Tod was a member of the Royal Anthropological Institute, the London Library, and the English National Opera, and several writers’ groups, including in North London where he moved in 2009. He was a classical pianist with a love of music and a talented linguist, speaking Romanian fluently (having spent several summers in Romania as a teenager), as well as other Romance languages.

Those who knew him learnt an immense amount from him — in particular about art, music, philosophy, and how to live life fully — and they will never forget his playfulness, creativity and gentleness, all wonderfully expressed in his dinner parties where he loved to entertain. He leaves a legacy of brilliant writing, wit, exuberance, innate kindness and warmth.

Tod Hartman at Clare College, Cambridge, 2007

Tod Hartman at Clare College, Cambridge, 2007

 

JACOB COPEMAN and MADELEINE REEVES

With warm thanks to Peggy Hartman and Paul Stephenson


Bibliography

Hartman, Tod. 2007. ‘Moral vectors, transitional time and a “utopian object of impossible fullness.”’ Social Anthropology/Anthropologie Sociale 15, 2: 187–203.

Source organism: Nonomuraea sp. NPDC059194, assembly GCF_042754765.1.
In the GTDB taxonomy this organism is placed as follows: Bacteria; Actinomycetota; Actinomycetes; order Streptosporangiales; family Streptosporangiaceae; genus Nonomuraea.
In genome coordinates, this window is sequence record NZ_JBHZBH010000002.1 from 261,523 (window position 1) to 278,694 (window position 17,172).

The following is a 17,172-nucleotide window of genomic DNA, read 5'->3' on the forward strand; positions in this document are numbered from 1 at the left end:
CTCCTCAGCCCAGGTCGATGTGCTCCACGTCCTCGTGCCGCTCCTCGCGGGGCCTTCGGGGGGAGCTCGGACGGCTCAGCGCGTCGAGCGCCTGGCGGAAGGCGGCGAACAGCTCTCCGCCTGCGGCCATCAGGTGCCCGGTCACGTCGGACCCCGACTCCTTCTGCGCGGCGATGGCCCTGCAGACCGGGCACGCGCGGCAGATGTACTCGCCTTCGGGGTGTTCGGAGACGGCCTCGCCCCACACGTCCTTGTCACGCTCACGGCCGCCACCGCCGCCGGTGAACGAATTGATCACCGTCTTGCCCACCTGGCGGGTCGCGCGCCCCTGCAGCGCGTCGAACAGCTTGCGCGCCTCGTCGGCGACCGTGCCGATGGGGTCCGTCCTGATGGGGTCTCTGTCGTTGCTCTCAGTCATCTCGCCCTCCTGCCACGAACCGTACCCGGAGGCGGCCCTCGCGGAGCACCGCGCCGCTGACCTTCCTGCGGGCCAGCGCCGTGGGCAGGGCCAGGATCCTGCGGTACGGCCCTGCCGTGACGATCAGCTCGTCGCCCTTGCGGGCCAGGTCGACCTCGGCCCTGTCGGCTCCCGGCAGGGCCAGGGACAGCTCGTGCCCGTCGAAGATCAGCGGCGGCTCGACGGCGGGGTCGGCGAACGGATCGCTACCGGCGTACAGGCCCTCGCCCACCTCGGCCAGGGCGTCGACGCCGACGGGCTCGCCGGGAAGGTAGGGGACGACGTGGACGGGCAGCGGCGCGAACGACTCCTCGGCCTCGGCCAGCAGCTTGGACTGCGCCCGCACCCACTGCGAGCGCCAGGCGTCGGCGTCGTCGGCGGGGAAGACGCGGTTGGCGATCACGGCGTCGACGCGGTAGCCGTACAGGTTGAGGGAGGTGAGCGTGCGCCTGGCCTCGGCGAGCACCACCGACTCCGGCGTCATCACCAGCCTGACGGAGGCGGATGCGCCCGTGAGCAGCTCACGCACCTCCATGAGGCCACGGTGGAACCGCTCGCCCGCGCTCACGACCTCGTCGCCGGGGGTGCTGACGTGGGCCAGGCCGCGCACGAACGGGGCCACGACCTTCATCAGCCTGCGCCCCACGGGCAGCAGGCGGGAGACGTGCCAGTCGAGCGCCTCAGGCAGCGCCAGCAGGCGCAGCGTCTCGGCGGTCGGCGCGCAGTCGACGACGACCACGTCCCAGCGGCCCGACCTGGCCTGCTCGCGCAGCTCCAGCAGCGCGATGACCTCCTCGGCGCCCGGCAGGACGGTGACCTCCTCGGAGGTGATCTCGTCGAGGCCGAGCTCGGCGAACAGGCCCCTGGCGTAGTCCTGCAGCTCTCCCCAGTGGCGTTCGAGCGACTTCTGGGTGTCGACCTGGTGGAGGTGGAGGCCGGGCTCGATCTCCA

---------. 2007. ‘‘On the Ikeaization of France.’ Public Culture 19, 3: 483-498.

---------. 2007. ‘Beyond Sontag as a reader of Lévi-Strauss: “anthropologist as hero.”’ Anthropology Matters 9, 1: 1-11.

---------. 2007. ‘Dear Dear Leader’. In Bernadine Evaristo and Maggie Gee (eds.), NW15: The Anthology of New Writing: v. 15. Granta Books.

---------. 2008. ‘States, markets, and other unexceptional communities: informal Romanian labour in a Spanish agricultural zone’. Journal of the Royal Anthropological Institute (N.S.) 14, 496-514.

--------. 2012. The Economy, Labour, and the New Romanian Migration to Spain. PhD dissertation, University of Cambridge.

 


To cite this article:
COPEMAN, JACOB and REEVES, MADELEINE. 2016. ‘Tod Hartman’. Obituaries. Royal Anthropological Institute, 31 August 2016. (available on-line: http://www.therai.org.uk/archives-and-manuscripts/obituaries/tod-hartman).